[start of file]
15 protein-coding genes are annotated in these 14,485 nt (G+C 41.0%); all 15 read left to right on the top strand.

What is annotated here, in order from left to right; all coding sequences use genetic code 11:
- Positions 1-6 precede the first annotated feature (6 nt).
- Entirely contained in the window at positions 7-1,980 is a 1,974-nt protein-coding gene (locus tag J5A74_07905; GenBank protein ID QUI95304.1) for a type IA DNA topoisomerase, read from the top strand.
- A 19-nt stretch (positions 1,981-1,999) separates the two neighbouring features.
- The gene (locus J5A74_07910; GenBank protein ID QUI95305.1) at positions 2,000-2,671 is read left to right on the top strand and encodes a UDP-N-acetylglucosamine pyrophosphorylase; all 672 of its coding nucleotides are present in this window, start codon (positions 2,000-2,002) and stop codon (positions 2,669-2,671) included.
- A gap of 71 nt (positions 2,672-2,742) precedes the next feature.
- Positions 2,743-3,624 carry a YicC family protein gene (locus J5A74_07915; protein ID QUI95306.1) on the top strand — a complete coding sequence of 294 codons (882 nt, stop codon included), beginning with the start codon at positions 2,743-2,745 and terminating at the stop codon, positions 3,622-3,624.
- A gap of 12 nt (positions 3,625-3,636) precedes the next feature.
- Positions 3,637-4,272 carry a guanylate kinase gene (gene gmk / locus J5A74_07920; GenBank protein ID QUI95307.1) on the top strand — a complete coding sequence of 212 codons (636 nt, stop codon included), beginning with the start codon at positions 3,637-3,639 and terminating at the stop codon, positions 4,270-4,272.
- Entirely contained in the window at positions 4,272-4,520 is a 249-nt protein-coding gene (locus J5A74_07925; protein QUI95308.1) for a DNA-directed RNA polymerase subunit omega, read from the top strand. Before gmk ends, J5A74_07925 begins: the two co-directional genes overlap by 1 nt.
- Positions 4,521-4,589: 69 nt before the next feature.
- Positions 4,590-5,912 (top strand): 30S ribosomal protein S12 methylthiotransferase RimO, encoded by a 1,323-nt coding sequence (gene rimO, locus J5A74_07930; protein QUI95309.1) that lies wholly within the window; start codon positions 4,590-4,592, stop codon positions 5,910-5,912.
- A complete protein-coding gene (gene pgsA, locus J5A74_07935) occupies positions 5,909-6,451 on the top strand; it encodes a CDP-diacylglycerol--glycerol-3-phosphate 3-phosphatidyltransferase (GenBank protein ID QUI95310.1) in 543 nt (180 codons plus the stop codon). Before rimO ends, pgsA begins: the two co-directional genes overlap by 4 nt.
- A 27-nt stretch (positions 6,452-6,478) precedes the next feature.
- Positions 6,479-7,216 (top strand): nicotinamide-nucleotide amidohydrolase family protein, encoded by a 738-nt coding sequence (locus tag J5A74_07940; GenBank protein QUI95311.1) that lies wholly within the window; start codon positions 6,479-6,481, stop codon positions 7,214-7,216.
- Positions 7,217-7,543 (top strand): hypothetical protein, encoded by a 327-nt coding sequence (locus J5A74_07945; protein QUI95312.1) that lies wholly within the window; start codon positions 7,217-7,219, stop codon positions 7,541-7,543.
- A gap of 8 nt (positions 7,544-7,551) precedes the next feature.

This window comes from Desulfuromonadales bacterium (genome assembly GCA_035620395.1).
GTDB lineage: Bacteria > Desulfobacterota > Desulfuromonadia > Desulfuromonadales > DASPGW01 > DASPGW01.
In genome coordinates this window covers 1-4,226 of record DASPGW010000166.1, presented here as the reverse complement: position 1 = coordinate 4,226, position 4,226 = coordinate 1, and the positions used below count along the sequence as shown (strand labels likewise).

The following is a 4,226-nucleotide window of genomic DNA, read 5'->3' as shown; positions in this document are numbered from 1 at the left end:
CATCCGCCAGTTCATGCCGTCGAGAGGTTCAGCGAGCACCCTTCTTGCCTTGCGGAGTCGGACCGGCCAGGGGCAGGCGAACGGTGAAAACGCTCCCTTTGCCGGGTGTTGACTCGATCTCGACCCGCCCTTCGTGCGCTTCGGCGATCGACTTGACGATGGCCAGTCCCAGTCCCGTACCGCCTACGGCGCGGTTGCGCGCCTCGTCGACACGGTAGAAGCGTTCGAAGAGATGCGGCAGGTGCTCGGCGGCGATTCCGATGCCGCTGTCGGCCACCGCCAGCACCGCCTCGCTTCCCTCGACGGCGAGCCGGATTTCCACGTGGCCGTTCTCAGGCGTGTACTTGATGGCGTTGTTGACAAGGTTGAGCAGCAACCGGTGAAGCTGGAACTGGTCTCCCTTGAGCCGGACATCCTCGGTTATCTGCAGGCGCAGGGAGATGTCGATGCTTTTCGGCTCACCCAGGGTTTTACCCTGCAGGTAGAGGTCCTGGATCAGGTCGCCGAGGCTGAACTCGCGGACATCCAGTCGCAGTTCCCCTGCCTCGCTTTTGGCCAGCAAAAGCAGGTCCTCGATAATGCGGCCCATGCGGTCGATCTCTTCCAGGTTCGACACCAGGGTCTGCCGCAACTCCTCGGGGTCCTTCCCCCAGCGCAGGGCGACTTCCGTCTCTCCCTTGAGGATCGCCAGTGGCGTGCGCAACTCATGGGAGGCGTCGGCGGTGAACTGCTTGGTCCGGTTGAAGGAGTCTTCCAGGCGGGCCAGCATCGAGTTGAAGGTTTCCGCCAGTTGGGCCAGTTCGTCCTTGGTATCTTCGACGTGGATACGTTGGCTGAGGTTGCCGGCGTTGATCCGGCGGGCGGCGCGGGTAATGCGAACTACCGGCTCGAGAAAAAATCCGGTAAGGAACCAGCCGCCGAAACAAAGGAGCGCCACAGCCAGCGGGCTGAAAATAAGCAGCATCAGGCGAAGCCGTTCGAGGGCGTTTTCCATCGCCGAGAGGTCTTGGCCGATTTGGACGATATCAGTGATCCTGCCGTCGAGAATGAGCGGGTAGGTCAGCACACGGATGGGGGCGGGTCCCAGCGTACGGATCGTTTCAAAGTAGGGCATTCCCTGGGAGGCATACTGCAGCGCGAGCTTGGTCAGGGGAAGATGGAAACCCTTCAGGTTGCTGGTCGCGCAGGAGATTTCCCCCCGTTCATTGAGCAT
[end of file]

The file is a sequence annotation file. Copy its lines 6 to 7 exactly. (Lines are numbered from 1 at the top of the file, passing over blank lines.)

- The gene (locus J5A74_07910; GenBank protein ID QUI95305.1) at positions 2,000-2,671 is read left to right on the top strand and encodes a UDP-N-acetylglucosamine pyrophosphorylase; all 672 of its coding nucleotides are present in this window, start codon (positions 2,000-2,002) and stop codon (positions 2,669-2,671) included.
- A gap of 71 nt (positions 2,672-2,742) precedes the next feature.